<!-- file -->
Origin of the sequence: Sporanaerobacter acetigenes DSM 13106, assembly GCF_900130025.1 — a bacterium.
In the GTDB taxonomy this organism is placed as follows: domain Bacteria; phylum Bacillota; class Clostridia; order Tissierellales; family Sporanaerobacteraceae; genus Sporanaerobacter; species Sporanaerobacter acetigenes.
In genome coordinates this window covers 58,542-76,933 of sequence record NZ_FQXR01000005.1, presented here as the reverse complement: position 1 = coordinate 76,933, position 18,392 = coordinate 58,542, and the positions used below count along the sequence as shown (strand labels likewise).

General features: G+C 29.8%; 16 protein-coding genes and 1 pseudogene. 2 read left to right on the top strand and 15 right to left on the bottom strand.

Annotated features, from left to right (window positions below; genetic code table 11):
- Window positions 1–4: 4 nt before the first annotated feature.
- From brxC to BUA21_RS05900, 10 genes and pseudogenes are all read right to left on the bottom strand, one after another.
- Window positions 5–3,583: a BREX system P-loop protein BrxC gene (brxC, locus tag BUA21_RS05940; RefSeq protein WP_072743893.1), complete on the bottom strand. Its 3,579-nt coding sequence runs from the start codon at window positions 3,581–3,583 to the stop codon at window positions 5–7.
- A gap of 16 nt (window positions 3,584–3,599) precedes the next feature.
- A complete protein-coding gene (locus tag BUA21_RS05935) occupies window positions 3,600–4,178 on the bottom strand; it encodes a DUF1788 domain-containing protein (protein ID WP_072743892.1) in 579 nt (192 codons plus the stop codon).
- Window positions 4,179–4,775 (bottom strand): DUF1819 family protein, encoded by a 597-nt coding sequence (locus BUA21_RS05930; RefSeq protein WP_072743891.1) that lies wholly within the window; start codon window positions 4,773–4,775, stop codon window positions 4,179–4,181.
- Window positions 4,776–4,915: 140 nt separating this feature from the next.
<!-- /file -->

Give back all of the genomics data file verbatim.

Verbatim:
Origin of the sequence: Sporanaerobacter acetigenes DSM 13106, assembly GCF_900130025.1 — a bacterium.
In the GTDB taxonomy this organism is placed as follows: domain Bacteria; phylum Bacillota; class Clostridia; order Tissierellales; family Sporanaerobacteraceae; genus Sporanaerobacter; species Sporanaerobacter acetigenes.
In genome coordinates this window covers 58,542-76,933 of sequence record NZ_FQXR01000005.1, presented here as the reverse complement: position 1 = coordinate 76,933, position 18,392 = coordinate 58,542, and the positions used below count along the sequence as shown (strand labels likewise).

General features: G+C 29.8%; 16 protein-coding genes and 1 pseudogene. 2 read left to right on the top strand and 15 right to left on the bottom strand.

Annotated features, from left to right (window positions below; genetic code table 11):
- Window positions 1–4: 4 nt before the first annotated feature.
- From brxC to BUA21_RS05900, 10 genes and pseudogenes are all read right to left on the bottom strand, one after another.
- Window positions 5–3,583: a BREX system P-loop protein BrxC gene (brxC, locus tag BUA21_RS05940; RefSeq protein WP_072743893.1), complete on the bottom strand. Its 3,579-nt coding sequence runs from the start codon at window positions 3,581–3,583 to the stop codon at window positions 5–7.
- A gap of 16 nt (window positions 3,584–3,599) precedes the next feature.
- A complete protein-coding gene (locus tag BUA21_RS05935) occupies window positions 3,600–4,178 on the bottom strand; it encodes a DUF1788 domain-containing protein (protein ID WP_072743892.1) in 579 nt (192 codons plus the stop codon).
- Window positions 4,179–4,775 (bottom strand): DUF1819 family protein, encoded by a 597-nt coding sequence (locus BUA21_RS05930; RefSeq protein WP_072743891.1) that lies wholly within the window; start codon window positions 4,773–4,775, stop codon window positions 4,179–4,181.
- Window positions 4,776–4,915: 140 nt separating this feature from the next.